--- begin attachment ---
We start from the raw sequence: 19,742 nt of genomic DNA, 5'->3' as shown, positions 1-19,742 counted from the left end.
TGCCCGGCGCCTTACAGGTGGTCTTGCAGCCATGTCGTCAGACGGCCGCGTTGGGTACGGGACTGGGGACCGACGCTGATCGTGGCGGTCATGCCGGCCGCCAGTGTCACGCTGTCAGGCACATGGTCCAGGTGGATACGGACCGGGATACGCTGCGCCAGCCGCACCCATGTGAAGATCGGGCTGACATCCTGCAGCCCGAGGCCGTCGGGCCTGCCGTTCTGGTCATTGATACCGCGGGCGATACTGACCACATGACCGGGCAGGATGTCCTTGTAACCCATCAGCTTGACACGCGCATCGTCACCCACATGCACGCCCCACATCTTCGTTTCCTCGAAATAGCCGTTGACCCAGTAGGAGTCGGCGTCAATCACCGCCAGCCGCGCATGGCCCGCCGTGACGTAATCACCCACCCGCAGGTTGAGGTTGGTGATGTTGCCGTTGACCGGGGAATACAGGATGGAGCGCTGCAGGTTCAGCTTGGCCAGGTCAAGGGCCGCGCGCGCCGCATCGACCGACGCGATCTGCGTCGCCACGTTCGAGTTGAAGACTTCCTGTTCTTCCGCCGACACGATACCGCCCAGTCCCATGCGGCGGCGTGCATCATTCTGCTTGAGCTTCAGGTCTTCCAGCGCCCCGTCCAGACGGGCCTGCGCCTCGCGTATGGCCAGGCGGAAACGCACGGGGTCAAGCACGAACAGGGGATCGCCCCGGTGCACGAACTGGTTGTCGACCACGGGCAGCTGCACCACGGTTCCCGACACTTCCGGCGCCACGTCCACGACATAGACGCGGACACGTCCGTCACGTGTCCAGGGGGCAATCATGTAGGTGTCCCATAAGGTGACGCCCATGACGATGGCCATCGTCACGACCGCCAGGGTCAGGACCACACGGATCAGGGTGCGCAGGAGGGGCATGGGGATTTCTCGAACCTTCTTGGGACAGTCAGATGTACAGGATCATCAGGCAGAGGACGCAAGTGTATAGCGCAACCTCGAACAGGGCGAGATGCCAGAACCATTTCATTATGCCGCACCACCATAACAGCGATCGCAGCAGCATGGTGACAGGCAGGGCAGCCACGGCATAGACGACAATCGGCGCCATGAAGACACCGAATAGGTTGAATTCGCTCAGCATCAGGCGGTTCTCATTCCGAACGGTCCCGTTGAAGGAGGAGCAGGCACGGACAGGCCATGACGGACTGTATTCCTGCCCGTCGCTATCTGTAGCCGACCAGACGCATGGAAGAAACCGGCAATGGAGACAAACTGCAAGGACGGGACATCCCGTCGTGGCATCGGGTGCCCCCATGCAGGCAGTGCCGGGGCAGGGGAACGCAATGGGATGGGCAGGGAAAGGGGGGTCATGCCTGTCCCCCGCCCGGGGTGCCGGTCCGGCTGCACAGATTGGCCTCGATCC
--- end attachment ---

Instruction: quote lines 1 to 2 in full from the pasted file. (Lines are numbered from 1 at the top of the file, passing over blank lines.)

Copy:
We start from the raw sequence: 19,742 nt of genomic DNA, 5'->3' as shown, positions 1-19,742 counted from the left end.
TGCCCGGCGCCTTACAGGTGGTCTTGCAGCCATGTCGTCAGACGGCCGCGTTGGGTACGGGACTGGGGACCGACGCTGATCGTGGCGGTCATGCCGGCCGCCAGTGTCACGCTGTCAGGCACATGGTCCAGGTGGATACGGACCGGGATACGCTGCGCCAGCCGCACCCATGTGAAGATCGGGCTGACATCCTGCAGCCCGAGGCCGTCGGGCCTGCCGTTCTGGTCATTGATACCGCGGGCGATACTGACCACATGACCGGGCAGGATGTCCTTGTAACCCATCAGCTTGACACGCGCATCGTCACCCACATGCACGCCCCACATCTTCGTTTCCTCGAAATAGCCGTTGACCCAGTAGGAGTCGGCGTCAATCACCGCCAGCCGCGCATGGCCCGCCGTGACGTAATCACCCACCCGCAGGTTGAGGTTGGTGATGTTGCCGTTGACCGGGGAATACAGGATGGAGCGCTGCAGGTTCAGCTTGGCCAGGTCAAGGGCCGCGCGCGCCGCATCGACCGACGCGATCTGCGTCGCCACGTTCGAGTTGAAGACTTCCTGTTCTTCCGCCGACACGATACCGCCCAGTCCCATGCGGCGGCGTGCATCATTCTGCTTGAGCTTCAGGTCTTCCAGCGCCCCGTCCAGACGGGCCTGCGCCTCGCGTATGGCCAGGCGGAAACGCACGGGGTCAAGCACGAACAGGGGATCGCCCCGGTGCACGAACTGGTTGTCGACCACGGGCAGCTGCACCACGGTTCCCGACACTTCCGGCGCCACGTCCACGACATAGACGCGGACACGTCCGTCACGTGTCCAGGGGGCAATCATGTAGGTGTCCCATAAGGTGACGCCCATGACGATGGCCATCGTCACGACCGCCAGGGTCAGGACCACACGGATCAGGGTGCGCAGGAGGGGCATGGGGATTTCTCGAACCTTCTTGGGACAGTCAGATGTACAGGATCATCAGGCAGAGGACGCAAGTGTATAGCGCAACCTCGAACAGGGCGAGATGCCAGAACCATTTCATTATGCCGCACCACCATAACAGCGATCGCAGCAGCATGGTGACAGGCAGGGCAGCCACGGCATAGACGACAATCGGCGCCATGAAGACACCGAATAGGTTGAATTCGCTCAGCATCAGGCGGTTCTCATTCCGAACGGTCCCGTTGAAGGAGGAGCAGGCACGGACAGGCCATGACGGACTGTATTCCTGCCCGTCGCTATCTGTAGCCGACCAGACGCATGGAAGAAACCGGCAATGGAGACAAACTGCAAGGACGGGACATCCCGTCGTGGCATCGGGTGCCCCCATGCAGGCAGTGCCGGGGCAGGGGAACGCAATGGGATGGGCAGGGAAAGGGGGGTCATGCCTGTCCCCCGCCCGGGGTGCCGGTCCGGCTGCACAGATTGGCCTCGATCC